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It's 'game over' for U.S.-listed Chinese companies, global asset manager says

It's 'game over' for U.S.-listed Chinese companies, global asset manager says

Chinese companies listed on Wall Street will likely to be cut off from U.S. capital markets in the next three years, says TCW Group's David Loevinger.
Chinese companies listed on Wall Street will likely to be cut off from U.S. capital markets in the next three years as tensions between Beijing and Washington persist, says one global asset management firm.

“I think for a lot of Chinese companies listed in U.S. markets, it’s essentially game over,” David Loevinger, managing director for emerging markets sovereign research at TCW Group, told CNBC Wednesday. “This is an issue that’s been hanging out there for 20 years — we haven’t been able to solve it.”

TCW Group had $265.8 billion in assets under management as of Sept. 30, 2021, according to the company’s website.

The U.S. Securities and Exchange Commission this month finalized rules to implement a law that would allow the market regulator to ban foreign companies listed in the U.S. from trading if their auditors do not comply with requests for information from American regulators.

The law was passed in 2020 after Chinese regulators repeatedly denied requests from the Public Company Accounting Oversight Board to inspect the audits of Chinese firms that list and trade in the United States.

Given the current level of distrust between the U.S. and Chinese governments, and with the bilateral relationship unlikely to improve anytime soon, there is “no way we are going to solve this in the next few years,” Loevinger said.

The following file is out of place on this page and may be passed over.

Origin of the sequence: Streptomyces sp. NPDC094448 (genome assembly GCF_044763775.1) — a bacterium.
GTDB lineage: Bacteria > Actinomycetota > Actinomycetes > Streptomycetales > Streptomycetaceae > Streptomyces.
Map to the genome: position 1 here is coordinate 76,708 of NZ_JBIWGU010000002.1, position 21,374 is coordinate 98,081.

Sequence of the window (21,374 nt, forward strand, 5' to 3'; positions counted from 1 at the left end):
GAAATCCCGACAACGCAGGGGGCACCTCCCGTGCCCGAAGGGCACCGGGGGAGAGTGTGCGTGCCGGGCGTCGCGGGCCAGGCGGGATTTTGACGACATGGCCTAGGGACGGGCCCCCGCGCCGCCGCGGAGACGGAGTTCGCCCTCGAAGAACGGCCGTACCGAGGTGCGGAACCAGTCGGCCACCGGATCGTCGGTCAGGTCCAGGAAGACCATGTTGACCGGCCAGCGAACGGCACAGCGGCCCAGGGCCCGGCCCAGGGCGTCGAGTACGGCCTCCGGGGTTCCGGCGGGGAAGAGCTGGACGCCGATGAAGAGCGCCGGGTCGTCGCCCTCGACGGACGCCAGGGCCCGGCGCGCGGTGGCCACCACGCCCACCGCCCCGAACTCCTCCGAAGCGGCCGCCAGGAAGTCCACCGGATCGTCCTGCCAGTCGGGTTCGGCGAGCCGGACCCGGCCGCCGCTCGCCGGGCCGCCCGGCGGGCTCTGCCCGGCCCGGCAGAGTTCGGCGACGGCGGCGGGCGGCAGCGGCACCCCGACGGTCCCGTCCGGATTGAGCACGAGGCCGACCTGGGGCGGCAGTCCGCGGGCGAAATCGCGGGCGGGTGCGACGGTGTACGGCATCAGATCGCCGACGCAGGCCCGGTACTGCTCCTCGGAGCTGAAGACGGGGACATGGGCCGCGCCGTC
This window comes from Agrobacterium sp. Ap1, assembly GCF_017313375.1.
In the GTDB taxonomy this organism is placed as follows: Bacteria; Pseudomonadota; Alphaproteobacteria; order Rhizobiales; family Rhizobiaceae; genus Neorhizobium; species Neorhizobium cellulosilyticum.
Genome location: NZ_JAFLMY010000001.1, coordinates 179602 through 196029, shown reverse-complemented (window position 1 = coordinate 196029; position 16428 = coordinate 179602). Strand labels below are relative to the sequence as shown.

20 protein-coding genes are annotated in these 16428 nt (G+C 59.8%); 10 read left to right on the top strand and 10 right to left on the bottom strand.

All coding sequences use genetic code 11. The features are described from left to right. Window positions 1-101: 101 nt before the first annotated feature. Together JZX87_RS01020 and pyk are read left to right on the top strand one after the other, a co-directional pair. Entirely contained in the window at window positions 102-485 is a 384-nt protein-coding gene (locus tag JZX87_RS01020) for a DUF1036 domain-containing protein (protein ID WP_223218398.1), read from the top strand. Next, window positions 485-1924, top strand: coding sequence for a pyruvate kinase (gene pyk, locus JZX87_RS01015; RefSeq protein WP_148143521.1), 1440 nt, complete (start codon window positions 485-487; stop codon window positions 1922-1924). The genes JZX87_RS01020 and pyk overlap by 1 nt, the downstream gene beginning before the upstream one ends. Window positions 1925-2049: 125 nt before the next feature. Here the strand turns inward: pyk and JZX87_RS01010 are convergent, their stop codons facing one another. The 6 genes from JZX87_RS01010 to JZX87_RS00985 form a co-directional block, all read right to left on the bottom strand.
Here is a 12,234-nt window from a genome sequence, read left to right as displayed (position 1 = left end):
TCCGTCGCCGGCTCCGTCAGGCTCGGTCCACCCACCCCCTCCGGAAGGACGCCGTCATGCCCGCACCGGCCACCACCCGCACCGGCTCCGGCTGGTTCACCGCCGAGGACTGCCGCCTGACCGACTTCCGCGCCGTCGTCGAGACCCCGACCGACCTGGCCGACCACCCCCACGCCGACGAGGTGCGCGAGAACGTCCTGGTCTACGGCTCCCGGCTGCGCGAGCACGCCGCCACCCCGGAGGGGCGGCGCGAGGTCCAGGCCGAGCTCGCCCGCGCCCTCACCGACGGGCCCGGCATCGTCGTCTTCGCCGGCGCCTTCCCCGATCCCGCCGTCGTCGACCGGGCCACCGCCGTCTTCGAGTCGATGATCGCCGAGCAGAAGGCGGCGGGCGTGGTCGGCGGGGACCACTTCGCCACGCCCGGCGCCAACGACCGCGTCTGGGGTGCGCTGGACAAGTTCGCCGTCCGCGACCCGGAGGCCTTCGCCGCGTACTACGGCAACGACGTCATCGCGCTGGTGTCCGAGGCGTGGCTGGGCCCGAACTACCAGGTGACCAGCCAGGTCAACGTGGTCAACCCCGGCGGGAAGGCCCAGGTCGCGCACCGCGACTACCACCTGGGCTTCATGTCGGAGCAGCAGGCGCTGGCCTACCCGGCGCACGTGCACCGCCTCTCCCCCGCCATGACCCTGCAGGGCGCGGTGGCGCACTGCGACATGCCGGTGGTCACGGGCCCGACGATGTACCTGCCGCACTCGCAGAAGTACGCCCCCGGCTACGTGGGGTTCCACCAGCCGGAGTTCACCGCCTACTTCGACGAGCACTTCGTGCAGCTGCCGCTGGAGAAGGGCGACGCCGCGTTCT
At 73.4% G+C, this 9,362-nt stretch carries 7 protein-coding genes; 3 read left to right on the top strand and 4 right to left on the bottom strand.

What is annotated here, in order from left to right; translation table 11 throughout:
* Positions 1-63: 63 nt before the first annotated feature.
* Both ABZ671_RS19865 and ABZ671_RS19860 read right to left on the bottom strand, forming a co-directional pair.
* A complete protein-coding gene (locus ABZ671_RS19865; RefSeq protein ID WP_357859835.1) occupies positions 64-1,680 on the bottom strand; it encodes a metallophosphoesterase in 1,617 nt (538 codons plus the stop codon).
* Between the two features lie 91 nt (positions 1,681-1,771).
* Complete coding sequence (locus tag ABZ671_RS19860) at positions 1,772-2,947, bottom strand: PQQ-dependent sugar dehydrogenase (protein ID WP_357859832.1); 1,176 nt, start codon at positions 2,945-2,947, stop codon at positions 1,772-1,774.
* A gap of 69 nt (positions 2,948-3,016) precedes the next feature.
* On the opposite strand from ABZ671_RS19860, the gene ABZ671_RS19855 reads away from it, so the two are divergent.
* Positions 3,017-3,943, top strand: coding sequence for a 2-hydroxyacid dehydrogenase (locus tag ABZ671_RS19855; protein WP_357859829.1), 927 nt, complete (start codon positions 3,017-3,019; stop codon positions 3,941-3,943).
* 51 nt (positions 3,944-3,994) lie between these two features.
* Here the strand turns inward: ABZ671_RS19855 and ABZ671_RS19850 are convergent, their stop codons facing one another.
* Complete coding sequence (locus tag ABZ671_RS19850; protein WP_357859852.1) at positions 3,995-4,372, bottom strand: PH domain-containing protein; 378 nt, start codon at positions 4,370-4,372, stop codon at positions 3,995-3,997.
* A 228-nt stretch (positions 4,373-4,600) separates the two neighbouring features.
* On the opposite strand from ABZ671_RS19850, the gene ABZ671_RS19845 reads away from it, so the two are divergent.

“So the reality is, I think, by 2024, most Chinese companies listed on U.S. exchanges are no longer going to be listed in the United States. Most are going to gravitate back to Hong Kong or Shanghai,” he told CNBC’s “Street Signs Asia.”

Less than six months after going public, Chinese ride-hailing giant Didi said it will start delisting from the New York Stock Exchange, and make plans to list in Hong Kong instead.

When a company delists from an exchange like the Nasdaq or the New York Stock Exchange, it loses access to a broad pool of buyers, sellers and intermediaries.

Chinese regulators were reportedly unhappy with Didi’s decision to list in the U.S. without first resolving outstanding cybersecurity concerns. Regulators told the firm’s executives to come up with a plan to delist from the U.S. due to concerns around data leakage, according to reports.

Beyond Didi, many of China’s top internet companies listed in the U.S. have already undertaken dual listings in Hong Kong. Some high-profile names include e-commerce giant Alibaba, its rival JD.com, search engine giant Baidu, gaming firm NetEase and social media giant Weibo.

“We have already hit the turning point,” Loevinger said, pointing to Didi’s delisting announcement. “I just don’t think China’s government is going to allow U.S. regulators to have unfettered access to internal auditing documents of Chinese companies.”

“And if U.S. regulators can’t get access to those documents, then they can’t protect U.S. markets from fraud,” he added.
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